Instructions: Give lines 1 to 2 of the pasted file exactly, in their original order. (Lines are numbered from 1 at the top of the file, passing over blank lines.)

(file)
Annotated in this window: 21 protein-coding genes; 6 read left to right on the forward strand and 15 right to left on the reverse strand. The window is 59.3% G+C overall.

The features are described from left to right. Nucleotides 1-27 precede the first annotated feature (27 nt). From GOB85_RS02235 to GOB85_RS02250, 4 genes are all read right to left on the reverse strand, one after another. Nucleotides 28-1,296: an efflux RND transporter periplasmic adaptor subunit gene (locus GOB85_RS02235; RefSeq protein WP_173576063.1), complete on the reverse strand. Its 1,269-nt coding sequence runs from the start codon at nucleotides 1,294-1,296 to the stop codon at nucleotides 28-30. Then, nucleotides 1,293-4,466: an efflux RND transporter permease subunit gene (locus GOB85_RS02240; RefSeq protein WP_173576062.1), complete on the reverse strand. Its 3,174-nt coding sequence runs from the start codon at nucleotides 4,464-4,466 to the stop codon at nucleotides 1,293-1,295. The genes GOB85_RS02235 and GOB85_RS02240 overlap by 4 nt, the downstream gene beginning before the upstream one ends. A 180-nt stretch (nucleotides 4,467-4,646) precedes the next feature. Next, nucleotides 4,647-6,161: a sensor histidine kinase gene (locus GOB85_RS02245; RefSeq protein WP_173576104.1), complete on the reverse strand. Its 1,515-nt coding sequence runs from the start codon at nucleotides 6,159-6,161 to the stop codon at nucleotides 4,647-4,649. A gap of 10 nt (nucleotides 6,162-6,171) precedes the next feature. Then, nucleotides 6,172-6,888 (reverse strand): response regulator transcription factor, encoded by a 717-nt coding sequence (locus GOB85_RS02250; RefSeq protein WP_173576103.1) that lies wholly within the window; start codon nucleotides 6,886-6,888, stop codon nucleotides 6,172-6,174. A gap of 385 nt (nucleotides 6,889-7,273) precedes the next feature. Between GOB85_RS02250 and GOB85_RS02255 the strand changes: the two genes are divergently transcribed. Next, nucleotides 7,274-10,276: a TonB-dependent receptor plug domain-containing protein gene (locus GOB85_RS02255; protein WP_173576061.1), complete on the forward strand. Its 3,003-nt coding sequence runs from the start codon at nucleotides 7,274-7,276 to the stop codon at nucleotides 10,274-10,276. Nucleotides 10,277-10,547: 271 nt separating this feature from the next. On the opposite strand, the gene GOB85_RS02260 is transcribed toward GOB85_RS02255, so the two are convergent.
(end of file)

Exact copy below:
Annotated in this window: 21 protein-coding genes; 6 read left to right on the forward strand and 15 right to left on the reverse strand. The window is 59.3% G+C overall.

The features are described from left to right. Nucleotides 1-27 precede the first annotated feature (27 nt). From GOB85_RS02235 to GOB85_RS02250, 4 genes are all read right to left on the reverse strand, one after another. Nucleotides 28-1,296: an efflux RND transporter periplasmic adaptor subunit gene (locus GOB85_RS02235; RefSeq protein WP_173576063.1), complete on the reverse strand. Its 1,269-nt coding sequence runs from the start codon at nucleotides 1,294-1,296 to the stop codon at nucleotides 28-30. Then, nucleotides 1,293-4,466: an efflux RND transporter permease subunit gene (locus GOB85_RS02240; RefSeq protein WP_173576062.1), complete on the reverse strand. Its 3,174-nt coding sequence runs from the start codon at nucleotides 4,464-4,466 to the stop codon at nucleotides 1,293-1,295. The genes GOB85_RS02235 and GOB85_RS02240 overlap by 4 nt, the downstream gene beginning before the upstream one ends. A 180-nt stretch (nucleotides 4,467-4,646) precedes the next feature. Next, nucleotides 4,647-6,161: a sensor histidine kinase gene (locus GOB85_RS02245; RefSeq protein WP_173576104.1), complete on the reverse strand. Its 1,515-nt coding sequence runs from the start codon at nucleotides 6,159-6,161 to the stop codon at nucleotides 4,647-4,649. A gap of 10 nt (nucleotides 6,162-6,171) precedes the next feature. Then, nucleotides 6,172-6,888 (reverse strand): response regulator transcription factor, encoded by a 717-nt coding sequence (locus GOB85_RS02250; RefSeq protein WP_173576103.1) that lies wholly within the window; start codon nucleotides 6,886-6,888, stop codon nucleotides 6,172-6,174. A gap of 385 nt (nucleotides 6,889-7,273) precedes the next feature. Between GOB85_RS02250 and GOB85_RS02255 the strand changes: the two genes are divergently transcribed. Next, nucleotides 7,274-10,276: a TonB-dependent receptor plug domain-containing protein gene (locus GOB85_RS02255; protein WP_173576061.1), complete on the forward strand. Its 3,003-nt coding sequence runs from the start codon at nucleotides 7,274-7,276 to the stop codon at nucleotides 10,274-10,276. Nucleotides 10,277-10,547: 271 nt separating this feature from the next. On the opposite strand, the gene GOB85_RS02260 is transcribed toward GOB85_RS02255, so the two are convergent.